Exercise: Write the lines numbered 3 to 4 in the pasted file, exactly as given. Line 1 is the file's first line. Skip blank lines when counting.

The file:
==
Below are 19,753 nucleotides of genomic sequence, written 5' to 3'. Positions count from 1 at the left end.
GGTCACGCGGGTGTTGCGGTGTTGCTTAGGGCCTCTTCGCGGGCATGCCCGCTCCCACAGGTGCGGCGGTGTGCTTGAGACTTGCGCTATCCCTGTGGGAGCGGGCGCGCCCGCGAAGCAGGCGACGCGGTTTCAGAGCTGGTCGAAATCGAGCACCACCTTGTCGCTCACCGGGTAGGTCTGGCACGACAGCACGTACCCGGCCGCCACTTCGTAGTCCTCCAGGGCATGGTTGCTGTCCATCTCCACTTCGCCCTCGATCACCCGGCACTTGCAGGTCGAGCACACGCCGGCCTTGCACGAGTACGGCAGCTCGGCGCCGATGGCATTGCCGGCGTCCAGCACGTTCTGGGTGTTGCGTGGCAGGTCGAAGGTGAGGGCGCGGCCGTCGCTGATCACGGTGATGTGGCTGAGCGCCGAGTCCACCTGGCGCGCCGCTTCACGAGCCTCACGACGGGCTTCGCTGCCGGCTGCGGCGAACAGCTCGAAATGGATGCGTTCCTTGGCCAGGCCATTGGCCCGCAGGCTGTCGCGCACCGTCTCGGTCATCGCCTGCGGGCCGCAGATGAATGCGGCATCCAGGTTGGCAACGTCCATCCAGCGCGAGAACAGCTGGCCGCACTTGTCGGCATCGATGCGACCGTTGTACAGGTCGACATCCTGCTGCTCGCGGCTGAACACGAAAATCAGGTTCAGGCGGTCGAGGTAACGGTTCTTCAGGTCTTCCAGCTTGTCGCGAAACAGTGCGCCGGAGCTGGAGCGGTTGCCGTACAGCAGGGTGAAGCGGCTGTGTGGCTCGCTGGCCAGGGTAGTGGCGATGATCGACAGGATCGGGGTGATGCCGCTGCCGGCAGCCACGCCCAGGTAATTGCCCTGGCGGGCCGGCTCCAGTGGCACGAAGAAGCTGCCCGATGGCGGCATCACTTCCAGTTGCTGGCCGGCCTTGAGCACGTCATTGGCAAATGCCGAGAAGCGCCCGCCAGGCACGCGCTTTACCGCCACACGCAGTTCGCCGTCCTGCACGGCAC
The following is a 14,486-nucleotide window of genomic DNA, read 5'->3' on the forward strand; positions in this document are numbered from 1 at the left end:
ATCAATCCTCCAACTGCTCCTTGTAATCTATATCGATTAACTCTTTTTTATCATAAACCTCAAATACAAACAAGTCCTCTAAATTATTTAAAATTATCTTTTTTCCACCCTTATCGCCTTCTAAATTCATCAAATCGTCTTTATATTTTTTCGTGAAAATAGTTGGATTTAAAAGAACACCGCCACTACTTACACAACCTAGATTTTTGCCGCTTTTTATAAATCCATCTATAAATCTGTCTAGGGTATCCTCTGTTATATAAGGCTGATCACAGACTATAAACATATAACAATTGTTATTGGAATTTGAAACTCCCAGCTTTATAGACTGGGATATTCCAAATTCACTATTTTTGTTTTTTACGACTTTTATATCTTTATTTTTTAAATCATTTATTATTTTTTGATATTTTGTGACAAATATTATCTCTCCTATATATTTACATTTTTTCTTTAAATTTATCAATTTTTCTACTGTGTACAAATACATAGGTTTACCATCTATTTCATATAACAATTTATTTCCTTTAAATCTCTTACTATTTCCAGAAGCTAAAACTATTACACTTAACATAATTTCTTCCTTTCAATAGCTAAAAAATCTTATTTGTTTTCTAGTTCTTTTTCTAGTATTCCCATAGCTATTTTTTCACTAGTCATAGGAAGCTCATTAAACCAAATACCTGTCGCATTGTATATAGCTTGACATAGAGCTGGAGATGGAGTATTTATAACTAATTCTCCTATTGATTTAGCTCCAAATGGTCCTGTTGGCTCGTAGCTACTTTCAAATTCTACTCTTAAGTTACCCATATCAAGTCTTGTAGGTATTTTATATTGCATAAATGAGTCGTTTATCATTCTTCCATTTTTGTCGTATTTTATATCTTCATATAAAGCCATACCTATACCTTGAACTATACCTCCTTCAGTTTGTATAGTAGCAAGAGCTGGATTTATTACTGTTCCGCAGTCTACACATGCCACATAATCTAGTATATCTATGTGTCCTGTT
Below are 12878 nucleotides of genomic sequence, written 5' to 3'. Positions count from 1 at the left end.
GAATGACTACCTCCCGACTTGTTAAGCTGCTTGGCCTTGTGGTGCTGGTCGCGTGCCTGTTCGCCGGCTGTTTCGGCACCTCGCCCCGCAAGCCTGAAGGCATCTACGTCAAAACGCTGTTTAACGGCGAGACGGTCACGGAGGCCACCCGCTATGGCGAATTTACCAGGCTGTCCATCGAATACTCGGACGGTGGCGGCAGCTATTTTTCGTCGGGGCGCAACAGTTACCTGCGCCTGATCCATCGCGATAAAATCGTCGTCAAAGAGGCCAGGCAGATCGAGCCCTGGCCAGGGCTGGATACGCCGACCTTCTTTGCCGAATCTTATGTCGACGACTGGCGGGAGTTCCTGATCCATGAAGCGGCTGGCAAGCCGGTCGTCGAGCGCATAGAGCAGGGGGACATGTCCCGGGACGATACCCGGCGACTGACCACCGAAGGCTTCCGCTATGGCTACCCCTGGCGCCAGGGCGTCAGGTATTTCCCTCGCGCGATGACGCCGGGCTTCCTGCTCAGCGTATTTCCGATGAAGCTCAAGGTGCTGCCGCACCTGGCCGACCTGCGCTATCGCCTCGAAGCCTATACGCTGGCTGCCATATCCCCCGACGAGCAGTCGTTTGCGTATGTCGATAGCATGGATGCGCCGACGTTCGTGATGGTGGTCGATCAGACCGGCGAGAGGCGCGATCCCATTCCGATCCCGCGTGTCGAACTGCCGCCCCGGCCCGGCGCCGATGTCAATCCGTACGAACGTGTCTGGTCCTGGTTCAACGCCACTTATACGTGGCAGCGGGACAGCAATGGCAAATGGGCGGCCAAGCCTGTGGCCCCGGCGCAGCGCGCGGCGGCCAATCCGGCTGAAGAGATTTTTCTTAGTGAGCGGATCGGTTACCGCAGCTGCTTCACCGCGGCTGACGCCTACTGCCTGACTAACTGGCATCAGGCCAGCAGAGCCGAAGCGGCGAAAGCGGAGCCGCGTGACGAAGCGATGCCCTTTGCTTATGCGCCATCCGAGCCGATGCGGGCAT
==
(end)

The following is a 14,486-nucleotide window of genomic DNA, read 5'->3' on the forward strand; positions in this document are numbered from 1 at the left end:
ATCAATCCTCCAACTGCTCCTTGTAATCTATATCGATTAACTCTTTTTTATCATAAACCTCAAATACAAACAAGTCCTCTAAATTATTTAAAATTATCTTTTTTCCACCCTTATCGCCTTCTAAATTCATCAAATCGTCTTTATATTTTTTCGTGAAAATAGTTGGATTTAAAAGAACACCGCCACTACTTACACAACCTAGATTTTTGCCGCTTTTTATAAATCCATCTATAAATCTGTCTAGGGTATCCTCTGTTATATAAGGCTGATCACAGACTATAAACATATAACAATTGTTATTGGAATTTGAAACTCCCAGCTTTATAGACTGGGATATTCCAAATTCACTATTTTTGTTTTTTACGACTTTTATATCTTTATTTTTTAAATCATTTATTATTTTTTGATATTTTGTGACAAATATTATCTCTCCTATATATTTACATTTTTTCTTTAAATTTATCAATTTTTCTACTGTGTACAAATACATAGGTTTACCATCTATTTCATATAACAATTTATTTCCTTTAAATCTCTTACTATTTCCAGAAGCTAAAACTATTACACTTAACATAATTTCTTCCTTTCAATAGCTAAAAAATCTTATTTGTTTTCTAGTTCTTTTTCTAGTATTCCCATAGCTATTTTTTCACTAGTCATAGGAAGCTCATTAAACCAAATACCTGTCGCATTGTATATAGCTTGACATAGAGCTGGAGATGGAGTATTTATAACTAATTCTCCTATTGATTTAGCTCCAAATGGTCCTGTTGGCTCGTAGCTACTTTCAAATTCTACTCTTAAGTTACCCATATCAAGTCTTGTAGGTATTTTATATTGCATAAATGAGTCGTTTATCATTCTTCCATTTTTGTCGTATTTTATATCTTCATATAAAGCCATACCTATACCTTGAACTATACCTCCTTCAGTTTGTATAGTAGCAAGAGCTGGATTTATTACTGTTCCGCAGTCTACACATGCCACATAATCTAGTATATCTATGTGTCCTGTT